Abbate:

So all of the planes had this direction finder?

Lehmann:

No, the direction finder was at this time on the ground. They were finding the direction where the plane was. There was only radio reception on the plane, but when the pilot spoke, the ground could find out what direction he was, and with three ground stations, one could pinpoint where he was, and tell him, which was extremely helpful from the military point-of-view. So that was a great success. In 1938, my company was in the Breguet industrial group, and was very active in metric waves. I started developing radar on these waves. We built all of the French radar equipment, which was not very much equipment in 1939. But there was already working equipment in the army with rather long distances on radar at this time. I developed those equipments, because I was well-equipped for the type of wave which could be used on those radars. The first American radar was also using these wavelengths before they used the 10 cm wavelength. Then the war broke open, and France lost the war against the Germans and the Germans started occupying France. Since I am a Jew, I did not want to go to Paris with the Germans there. The head of the military armies, the director of the research service of the French army, decided that all of the radar engineers should be brought together in Lyon in the Unoccupied Zone and have there a small laboratory where all the well informed people could still be active, outside of the view of the Germans. I was the chief engineer of these laboratories, and that’s what I did.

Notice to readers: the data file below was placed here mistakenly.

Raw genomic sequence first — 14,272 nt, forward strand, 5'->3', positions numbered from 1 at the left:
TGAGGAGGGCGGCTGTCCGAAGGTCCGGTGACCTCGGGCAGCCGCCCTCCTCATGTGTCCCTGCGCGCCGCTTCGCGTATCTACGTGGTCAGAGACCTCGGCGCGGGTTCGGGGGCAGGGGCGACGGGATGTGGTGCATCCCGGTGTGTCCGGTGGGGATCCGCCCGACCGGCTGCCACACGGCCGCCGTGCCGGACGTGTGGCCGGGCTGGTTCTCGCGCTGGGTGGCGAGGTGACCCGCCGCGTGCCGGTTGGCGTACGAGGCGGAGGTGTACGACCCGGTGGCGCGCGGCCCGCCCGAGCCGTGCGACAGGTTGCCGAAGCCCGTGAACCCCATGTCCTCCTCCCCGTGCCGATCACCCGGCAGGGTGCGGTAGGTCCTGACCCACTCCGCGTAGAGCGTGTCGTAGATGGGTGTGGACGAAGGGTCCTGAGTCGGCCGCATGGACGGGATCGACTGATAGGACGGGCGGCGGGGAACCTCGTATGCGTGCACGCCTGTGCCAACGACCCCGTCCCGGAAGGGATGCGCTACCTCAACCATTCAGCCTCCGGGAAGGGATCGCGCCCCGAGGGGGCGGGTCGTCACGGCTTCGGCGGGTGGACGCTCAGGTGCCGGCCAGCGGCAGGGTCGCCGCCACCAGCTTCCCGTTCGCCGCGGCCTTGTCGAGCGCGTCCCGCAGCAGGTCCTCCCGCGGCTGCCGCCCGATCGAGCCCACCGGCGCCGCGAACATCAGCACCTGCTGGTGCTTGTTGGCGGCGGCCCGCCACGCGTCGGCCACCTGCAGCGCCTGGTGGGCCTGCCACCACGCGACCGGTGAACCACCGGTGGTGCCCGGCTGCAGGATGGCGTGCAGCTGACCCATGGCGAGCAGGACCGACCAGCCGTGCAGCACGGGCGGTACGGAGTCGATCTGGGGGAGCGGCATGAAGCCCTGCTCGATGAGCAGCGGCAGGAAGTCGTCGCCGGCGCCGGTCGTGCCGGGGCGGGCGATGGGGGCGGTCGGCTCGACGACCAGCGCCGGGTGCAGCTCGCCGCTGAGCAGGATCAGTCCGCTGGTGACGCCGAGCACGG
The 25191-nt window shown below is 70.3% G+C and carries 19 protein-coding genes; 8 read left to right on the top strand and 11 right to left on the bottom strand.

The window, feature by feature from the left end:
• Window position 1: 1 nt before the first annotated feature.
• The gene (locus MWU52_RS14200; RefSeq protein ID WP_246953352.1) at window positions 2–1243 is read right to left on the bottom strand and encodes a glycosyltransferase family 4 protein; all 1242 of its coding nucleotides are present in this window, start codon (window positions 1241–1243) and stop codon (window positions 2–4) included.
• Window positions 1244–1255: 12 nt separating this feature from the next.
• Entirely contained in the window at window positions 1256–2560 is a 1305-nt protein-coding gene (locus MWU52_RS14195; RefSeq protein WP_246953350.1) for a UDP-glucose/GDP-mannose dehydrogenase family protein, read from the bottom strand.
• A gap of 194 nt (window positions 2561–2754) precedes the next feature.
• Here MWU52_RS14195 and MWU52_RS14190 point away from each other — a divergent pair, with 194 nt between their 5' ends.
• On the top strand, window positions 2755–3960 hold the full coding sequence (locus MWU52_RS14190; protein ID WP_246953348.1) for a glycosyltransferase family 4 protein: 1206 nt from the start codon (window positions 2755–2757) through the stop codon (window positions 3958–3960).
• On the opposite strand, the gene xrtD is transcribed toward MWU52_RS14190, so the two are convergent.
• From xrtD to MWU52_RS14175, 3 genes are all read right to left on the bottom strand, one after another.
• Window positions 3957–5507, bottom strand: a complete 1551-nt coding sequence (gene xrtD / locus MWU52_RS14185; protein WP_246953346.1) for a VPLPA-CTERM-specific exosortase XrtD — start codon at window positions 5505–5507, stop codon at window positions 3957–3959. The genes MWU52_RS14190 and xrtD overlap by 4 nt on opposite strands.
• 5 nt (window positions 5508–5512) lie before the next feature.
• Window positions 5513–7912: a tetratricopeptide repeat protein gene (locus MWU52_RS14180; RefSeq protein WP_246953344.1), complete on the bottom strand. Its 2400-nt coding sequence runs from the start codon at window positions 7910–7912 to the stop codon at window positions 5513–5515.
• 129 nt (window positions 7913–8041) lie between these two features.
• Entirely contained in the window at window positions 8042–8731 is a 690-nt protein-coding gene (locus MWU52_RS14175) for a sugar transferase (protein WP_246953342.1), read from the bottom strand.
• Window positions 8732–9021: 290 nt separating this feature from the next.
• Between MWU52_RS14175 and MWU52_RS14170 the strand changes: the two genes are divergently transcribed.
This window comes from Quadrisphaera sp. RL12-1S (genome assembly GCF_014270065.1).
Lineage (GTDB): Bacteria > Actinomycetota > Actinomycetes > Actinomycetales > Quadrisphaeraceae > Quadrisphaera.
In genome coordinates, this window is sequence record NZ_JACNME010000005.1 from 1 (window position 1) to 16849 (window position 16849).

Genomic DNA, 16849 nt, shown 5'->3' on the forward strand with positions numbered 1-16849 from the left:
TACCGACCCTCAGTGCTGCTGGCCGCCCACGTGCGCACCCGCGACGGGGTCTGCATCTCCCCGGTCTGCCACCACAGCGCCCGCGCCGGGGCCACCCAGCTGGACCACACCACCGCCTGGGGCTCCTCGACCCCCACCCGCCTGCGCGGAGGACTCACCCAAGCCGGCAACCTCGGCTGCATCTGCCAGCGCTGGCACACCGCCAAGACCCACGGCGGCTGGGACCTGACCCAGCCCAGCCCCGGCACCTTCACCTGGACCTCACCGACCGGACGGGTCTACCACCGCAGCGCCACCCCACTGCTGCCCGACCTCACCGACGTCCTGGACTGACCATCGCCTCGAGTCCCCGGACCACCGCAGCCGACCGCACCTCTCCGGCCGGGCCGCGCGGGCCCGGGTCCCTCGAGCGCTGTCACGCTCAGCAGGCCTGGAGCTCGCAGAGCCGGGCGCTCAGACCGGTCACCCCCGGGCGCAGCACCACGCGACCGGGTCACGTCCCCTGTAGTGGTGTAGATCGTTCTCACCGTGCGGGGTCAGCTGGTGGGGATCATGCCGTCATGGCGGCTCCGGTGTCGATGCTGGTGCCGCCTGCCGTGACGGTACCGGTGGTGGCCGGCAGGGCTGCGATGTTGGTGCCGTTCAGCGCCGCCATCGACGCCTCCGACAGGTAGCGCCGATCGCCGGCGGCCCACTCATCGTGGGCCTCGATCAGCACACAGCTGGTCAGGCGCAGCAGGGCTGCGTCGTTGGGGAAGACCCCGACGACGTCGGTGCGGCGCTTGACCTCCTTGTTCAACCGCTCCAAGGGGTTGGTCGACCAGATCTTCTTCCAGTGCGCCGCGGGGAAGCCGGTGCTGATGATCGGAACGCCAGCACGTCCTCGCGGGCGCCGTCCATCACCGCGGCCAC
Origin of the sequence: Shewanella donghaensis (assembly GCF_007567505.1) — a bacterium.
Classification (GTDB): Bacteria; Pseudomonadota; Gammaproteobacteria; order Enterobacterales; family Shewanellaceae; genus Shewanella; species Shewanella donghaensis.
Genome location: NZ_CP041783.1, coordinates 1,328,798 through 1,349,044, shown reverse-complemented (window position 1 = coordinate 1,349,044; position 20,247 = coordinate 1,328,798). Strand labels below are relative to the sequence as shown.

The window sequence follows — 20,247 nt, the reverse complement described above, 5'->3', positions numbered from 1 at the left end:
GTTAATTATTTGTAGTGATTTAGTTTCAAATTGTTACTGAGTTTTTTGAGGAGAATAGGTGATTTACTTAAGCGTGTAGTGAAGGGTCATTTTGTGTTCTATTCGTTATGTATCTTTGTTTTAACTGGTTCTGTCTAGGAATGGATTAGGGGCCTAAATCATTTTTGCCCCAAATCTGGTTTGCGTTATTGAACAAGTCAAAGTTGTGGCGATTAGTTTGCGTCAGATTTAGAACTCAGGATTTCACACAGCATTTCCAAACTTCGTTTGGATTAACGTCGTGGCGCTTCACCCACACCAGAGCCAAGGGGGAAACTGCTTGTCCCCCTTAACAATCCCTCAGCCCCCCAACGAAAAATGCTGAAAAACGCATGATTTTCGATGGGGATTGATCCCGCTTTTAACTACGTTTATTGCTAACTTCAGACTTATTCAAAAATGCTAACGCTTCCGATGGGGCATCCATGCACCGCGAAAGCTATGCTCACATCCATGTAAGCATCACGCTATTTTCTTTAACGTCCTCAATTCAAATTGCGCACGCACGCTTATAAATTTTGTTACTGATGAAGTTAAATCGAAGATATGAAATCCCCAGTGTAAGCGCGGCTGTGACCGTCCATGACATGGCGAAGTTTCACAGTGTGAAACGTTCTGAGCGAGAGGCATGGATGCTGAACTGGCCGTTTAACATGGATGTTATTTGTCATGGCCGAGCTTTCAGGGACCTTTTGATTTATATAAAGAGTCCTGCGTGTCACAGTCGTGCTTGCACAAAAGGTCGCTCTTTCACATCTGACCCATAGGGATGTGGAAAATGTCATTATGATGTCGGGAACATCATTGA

ITT employment

Lehmann:

When the Germans invaded the South of France in 1942, I received a written order to go to the States and join ITT where a group of French engineers were already working. That’s the group of Deloraine. I crossed the Pyrenees mountains by foot. And finally, in early 1943, I joined...

Abbate:

You crossed the Pyrenees?